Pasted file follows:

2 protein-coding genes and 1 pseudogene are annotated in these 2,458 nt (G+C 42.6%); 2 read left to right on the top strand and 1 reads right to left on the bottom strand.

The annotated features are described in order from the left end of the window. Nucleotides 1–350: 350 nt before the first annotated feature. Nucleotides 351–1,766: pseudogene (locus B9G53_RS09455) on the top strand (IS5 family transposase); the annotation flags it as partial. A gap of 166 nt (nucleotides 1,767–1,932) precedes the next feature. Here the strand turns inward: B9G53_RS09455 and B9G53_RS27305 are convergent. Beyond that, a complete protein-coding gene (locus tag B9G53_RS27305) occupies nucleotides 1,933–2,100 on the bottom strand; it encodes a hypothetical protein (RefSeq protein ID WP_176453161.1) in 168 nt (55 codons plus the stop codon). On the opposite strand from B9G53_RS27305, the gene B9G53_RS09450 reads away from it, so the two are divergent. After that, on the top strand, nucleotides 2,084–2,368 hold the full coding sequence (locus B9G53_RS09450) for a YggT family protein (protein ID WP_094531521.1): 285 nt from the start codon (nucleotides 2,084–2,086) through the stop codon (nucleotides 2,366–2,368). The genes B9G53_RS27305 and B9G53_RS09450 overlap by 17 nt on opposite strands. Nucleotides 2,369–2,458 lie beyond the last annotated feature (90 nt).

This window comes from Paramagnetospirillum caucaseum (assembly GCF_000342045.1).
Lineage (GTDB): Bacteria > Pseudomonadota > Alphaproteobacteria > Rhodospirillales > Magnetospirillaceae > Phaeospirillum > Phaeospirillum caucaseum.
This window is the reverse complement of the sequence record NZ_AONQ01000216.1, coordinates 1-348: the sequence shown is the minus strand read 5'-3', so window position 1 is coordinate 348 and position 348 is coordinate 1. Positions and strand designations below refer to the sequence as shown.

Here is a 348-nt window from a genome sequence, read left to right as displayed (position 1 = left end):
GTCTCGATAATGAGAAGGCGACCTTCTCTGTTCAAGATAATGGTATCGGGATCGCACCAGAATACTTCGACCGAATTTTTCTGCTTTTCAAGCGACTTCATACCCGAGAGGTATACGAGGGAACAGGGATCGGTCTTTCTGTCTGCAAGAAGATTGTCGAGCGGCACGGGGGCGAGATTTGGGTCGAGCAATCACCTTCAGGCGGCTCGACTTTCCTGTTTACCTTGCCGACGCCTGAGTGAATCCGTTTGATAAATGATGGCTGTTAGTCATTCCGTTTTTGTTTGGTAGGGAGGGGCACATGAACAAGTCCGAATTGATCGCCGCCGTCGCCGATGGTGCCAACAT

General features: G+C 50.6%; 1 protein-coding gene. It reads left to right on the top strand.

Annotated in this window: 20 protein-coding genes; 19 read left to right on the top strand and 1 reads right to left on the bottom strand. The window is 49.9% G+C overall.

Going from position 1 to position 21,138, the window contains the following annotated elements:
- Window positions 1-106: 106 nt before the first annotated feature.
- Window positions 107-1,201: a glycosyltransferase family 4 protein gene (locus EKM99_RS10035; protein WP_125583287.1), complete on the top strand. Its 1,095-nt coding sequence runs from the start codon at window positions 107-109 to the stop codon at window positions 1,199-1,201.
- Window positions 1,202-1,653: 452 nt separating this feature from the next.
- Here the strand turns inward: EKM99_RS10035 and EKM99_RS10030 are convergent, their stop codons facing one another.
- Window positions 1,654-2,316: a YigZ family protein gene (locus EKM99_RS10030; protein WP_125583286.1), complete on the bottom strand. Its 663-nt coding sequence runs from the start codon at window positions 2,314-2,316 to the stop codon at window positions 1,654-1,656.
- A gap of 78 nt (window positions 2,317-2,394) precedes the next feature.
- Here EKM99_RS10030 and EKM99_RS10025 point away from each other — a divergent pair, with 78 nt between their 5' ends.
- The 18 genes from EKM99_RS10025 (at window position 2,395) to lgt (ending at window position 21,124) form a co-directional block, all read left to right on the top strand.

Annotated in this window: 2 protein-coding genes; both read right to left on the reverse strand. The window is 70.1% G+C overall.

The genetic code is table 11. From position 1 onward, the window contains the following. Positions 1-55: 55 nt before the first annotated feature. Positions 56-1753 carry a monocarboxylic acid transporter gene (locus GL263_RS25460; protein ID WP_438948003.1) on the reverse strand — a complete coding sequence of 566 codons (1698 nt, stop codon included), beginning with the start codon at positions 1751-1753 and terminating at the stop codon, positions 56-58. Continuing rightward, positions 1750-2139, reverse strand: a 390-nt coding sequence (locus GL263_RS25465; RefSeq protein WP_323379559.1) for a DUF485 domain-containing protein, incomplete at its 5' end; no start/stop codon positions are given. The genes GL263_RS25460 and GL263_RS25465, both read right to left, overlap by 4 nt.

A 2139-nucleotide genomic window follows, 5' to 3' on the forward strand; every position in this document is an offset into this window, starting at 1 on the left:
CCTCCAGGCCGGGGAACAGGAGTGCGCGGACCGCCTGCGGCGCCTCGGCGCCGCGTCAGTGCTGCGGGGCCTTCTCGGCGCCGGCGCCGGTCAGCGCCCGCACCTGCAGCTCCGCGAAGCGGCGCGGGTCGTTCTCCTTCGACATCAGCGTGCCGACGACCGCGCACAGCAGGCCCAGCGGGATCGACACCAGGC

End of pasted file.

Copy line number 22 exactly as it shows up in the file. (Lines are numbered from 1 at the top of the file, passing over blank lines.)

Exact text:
CCTCCAGGCCGGGGAACAGGAGTGCGCGGACCGCCTGCGGCGCCTCGGCGCCGCGTCAGTGCTGCGGGGCCTTCTCGGCGCCGGCGCCGGTCAGCGCCCGCACCTGCAGCTCCGCGAAGCGGCGCGGGTCGTTCTCCTTCGACATCAGCGTGCCGACGACCGCGCACAGCAGGCCCAGCGGGATCGACACCAGGC